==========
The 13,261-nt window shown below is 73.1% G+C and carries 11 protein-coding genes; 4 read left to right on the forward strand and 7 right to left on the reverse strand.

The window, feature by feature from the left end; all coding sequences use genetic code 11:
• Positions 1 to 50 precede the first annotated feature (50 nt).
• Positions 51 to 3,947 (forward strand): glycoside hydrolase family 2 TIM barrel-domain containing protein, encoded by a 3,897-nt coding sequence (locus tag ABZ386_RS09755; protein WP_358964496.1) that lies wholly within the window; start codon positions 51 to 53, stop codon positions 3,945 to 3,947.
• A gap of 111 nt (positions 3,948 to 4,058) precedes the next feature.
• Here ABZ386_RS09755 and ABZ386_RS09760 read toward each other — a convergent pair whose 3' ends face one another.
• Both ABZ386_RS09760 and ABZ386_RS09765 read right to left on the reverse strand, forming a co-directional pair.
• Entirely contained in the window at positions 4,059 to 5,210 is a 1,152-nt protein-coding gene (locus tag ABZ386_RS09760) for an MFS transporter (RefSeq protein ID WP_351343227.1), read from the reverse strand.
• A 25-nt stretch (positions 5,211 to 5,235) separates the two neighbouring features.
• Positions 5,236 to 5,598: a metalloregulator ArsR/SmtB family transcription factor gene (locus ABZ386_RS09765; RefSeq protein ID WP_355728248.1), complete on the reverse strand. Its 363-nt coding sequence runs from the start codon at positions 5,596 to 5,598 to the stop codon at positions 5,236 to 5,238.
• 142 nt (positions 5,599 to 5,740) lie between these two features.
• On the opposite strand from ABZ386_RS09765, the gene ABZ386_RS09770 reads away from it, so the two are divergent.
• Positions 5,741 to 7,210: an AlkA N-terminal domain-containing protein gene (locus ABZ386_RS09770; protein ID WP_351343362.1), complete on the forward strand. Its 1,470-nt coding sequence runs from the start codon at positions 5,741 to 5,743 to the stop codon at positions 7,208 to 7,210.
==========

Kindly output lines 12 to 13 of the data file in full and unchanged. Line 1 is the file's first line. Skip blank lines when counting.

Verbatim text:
• On the opposite strand from ABZ386_RS09765, the gene ABZ386_RS09770 reads away from it, so the two are divergent.
• Positions 5,741 to 7,210: an AlkA N-terminal domain-containing protein gene (locus ABZ386_RS09770; protein ID WP_351343362.1), complete on the forward strand. Its 1,470-nt coding sequence runs from the start codon at positions 5,741 to 5,743 to the stop codon at positions 7,208 to 7,210.